In Judgment Calls: 12 Stories of Big Decisions and the Teams that Got Them Right, Thomas Davenport and Brook Manville preach the virtues of Great Organizations — organizations that build the ongoing capability to make great decisions. These organizations employ sound decision making processes, including investigating multiple alternatives, seeking out dissent, and fostering a decision culture of inquiry rather than advocacy. Below, the authors consider good organizational judgment in the case of Cognizant Technology Solutions.
More often than any of us might care to admit, the course of human affairs relies on great judgment. History still puts the Great Man (or, less common, the Great Woman) on a prominent pedestal. Management theorists still praise the solitary, heroic leader. We offer this book as an antidote for, and even the counter to, the Great Man theory of decision making and organizational performance. Instead of Great Men, we’ll preach the virtues of Great Organizations — organizations that build the ongoing capability to make great decisions again and again, reflecting the judgment to more consistently than not make “great calls” in difficult situations. Great Organizations expand the number of people involved in important decisions, because they know that while individual humans are fallible, in the aggregate they are usually more effective. They tap into their employees’ (and customers’ and partners’) broad range of expertise, and they ask for their opinions; they deliberate and problem-solve toward a better answer, instead of “going with the gut.” They also employ data and analysis to make decisions, because they know that on the whole, the scientific method is the single best guide to decisions and actions the world has ever known. They employ sound decision- making processes, including investigating multiple alternatives, seeking out dissent, and fostering a decision culture of inquiry rather than advocacy. When such organizations employ these approaches on an ongoing basis, we call it good organizational judgment.
Patterns of Change in Today’s Organisations
A sea change is under way in many organizations today, as we observe where and from whom judgment is valued, and how it gets exercised in contemporary decision making. The changes—decision making more among frontline workers, more distributed, more team based, and so forth—are consistent with the decline of the Great Man and the rise of the Great Organization and good organizational judgment. At least four major trends are beginning to shape a new pattern that we think will define good decision making in the future:[ms-protect-content id=”9932″]
• The recognition that “none of us is as smart as all of us.” Social media, prediction markets, involving customers in product development—all of these are evidence that leading organizations want to tap the wisdom of the crowd, as Jim Surowiecki put it in his seminal book. While involving multiple people in decisions can be unwieldy and doesn’t always yield a better outcome, it is often both possible and likely to yield a better result.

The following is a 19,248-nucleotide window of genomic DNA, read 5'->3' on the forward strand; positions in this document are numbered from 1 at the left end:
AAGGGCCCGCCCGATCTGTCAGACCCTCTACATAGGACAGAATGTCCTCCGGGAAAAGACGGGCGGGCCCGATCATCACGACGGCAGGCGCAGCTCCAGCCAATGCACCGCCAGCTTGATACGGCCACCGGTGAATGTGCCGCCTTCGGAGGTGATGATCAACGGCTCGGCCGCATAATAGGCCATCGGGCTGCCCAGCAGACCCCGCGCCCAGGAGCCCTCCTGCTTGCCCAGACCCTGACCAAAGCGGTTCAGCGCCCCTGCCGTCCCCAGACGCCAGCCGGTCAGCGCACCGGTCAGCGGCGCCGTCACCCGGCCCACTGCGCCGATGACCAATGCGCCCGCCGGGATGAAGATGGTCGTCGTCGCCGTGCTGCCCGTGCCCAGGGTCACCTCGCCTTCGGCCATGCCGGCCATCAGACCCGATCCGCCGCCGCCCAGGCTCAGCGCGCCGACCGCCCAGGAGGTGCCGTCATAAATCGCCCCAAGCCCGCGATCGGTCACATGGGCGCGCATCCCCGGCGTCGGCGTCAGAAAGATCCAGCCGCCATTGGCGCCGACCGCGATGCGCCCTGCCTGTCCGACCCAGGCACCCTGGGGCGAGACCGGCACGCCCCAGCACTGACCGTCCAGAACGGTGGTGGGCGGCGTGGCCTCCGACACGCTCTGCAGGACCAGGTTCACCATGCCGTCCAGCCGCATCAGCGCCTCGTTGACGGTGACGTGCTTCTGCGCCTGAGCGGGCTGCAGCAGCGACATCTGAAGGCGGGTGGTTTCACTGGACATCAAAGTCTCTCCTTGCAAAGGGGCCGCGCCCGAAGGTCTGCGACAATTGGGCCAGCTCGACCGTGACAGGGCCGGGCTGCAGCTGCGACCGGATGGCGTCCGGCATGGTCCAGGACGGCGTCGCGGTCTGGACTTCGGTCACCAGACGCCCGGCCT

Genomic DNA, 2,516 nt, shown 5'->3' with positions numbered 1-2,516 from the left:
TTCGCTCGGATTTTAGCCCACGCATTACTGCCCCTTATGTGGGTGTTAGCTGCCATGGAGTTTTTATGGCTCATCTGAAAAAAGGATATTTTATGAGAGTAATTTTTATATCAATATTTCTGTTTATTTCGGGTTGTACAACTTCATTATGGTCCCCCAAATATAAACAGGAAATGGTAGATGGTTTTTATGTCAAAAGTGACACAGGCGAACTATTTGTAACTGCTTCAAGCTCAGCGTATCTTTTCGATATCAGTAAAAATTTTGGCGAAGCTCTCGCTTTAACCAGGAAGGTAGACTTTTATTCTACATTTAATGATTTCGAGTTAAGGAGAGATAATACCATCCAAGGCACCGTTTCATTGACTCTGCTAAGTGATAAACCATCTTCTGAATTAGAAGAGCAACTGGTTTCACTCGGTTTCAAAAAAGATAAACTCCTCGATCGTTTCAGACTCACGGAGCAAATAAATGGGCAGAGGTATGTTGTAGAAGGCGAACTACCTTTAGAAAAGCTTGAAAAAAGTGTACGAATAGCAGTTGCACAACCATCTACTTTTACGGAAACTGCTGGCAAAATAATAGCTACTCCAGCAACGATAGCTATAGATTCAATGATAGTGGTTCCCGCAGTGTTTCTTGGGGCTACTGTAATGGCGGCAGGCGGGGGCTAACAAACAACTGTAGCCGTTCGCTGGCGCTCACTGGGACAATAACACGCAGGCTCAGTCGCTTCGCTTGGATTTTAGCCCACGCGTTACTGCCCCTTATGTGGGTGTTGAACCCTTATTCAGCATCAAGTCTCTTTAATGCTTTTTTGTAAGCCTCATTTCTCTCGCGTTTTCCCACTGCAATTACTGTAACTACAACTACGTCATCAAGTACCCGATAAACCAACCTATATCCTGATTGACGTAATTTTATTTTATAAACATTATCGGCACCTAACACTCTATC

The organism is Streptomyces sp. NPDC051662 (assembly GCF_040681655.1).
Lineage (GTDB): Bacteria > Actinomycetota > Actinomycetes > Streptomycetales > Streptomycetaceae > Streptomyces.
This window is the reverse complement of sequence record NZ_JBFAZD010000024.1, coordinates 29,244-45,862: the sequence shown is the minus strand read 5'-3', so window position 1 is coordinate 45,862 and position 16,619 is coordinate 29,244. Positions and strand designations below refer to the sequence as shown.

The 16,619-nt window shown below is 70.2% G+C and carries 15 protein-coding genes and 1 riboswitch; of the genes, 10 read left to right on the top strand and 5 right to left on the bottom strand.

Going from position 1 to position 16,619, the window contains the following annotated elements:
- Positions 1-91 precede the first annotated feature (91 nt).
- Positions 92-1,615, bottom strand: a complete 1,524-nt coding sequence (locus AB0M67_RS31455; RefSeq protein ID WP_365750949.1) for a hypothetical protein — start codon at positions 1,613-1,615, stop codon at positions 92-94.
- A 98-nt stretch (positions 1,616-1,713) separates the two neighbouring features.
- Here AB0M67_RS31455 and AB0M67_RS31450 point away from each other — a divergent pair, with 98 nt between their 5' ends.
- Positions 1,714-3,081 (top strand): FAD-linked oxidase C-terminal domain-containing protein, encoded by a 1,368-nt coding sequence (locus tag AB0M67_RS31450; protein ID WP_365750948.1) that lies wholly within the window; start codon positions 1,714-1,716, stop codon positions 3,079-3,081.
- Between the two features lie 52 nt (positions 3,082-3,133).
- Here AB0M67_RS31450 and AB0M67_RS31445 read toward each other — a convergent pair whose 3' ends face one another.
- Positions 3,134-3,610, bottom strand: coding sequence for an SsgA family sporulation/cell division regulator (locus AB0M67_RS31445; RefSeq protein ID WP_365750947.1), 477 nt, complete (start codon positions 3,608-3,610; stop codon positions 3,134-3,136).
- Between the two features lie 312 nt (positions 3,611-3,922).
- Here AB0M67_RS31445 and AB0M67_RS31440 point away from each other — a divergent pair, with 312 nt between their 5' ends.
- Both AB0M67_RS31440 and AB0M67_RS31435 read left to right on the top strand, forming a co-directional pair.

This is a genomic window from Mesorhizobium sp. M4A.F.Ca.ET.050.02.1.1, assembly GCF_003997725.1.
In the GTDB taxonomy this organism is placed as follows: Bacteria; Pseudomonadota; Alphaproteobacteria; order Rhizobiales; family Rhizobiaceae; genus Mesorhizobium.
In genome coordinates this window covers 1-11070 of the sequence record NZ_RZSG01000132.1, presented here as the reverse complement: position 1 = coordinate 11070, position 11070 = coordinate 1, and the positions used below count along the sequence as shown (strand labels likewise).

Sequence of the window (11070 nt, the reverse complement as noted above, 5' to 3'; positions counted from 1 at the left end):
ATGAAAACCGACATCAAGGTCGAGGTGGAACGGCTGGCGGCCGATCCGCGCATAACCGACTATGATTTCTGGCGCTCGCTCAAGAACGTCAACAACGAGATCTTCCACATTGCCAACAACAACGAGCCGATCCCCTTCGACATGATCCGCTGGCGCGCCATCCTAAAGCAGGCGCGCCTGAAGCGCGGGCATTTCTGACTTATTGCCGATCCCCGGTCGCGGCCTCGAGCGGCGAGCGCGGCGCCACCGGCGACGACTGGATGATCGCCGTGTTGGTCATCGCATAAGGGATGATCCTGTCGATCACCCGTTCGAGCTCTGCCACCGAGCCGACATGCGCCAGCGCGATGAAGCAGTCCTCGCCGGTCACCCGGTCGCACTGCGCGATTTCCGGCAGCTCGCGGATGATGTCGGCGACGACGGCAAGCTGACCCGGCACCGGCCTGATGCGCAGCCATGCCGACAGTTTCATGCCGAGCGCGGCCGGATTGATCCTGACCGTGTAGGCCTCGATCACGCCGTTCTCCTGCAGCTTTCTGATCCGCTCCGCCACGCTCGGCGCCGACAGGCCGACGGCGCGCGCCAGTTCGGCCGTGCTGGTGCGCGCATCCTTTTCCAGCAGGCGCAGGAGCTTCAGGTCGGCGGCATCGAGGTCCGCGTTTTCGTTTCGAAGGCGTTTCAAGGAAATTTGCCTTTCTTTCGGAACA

• The second trend is tapping not just the wisdom of the crowd, but the leadership of the crowd. While hierarchy and leadership from CEOs and presidents are not going away, there are increasing settings in which “collective leadership” is being employed. Of course, we are all familiar with the “open innovation” technologies of Linux and Firefox, but that is only one model. As Mehrdad Baghai and Jim Quigley, the former CEO of Deloitte, have noted in a recent book, there are a variety of collective leadership “archetypes” based on whether the work structure is emergent (as in, for example, community organizing with volunteers) or directive (as in the relationship between a general and soldiers), and whether the work itself is scripted (as in an orchestra) or creative (as in an improv play). These dimensions open up multiple ways for many to work as one, and for organizations to benefit from leadership and decision making by multiple contributors. This means, of course, that the organization would also benefit from efforts to improve the decision-making capabilities of its collective leaders.
• The use of data and analytics to support — and sometimes actually make — decisions. Intuition will never vanish — nor should it — but there is plenty of evidence that when data or scientific evidence is available, they lead to better decisions than intuition alone. Some organizations are “competing on analytics,” while others are simply using them as an occasional aid to better decisions. It may be romantic to believe that we can “thin-slice” our way to better decisions, as Malcolm Gladwell argues in Blink, but the fact is that good decisions typically require systematic analysis. Even some of Gladwell’s examples of supposed thin-slicing actually used detailed analysis—such as the marriage scientist John Gottman. He can tell you in a few minutes of observation whether you are likely to stay married to your spouse, but he can only do so after decades of behavior and speech coding, and deep statistical analysis of it.
• The fourth relatively new factor is one that has continued to alter so many aspects of business and life more generally: information technology. It doesn’t create better organizational judgment directly, but it’s definitely an enabler of the other changes we have mentioned. While early applications of IT have primarily been about better transactions, over the last decade or so they have firmly entered the realms of knowledge, insight, and judgment. Technology makes possible the changes above of increased participation and analytical decision support. It also allows for the capture and distribution of many forms of explicit and even implicit knowledge. While judgment has historically been a subject that addressed human rather than technological capabilities, no current account of the nature of judgment would be complete without significant mention of the latter’s role.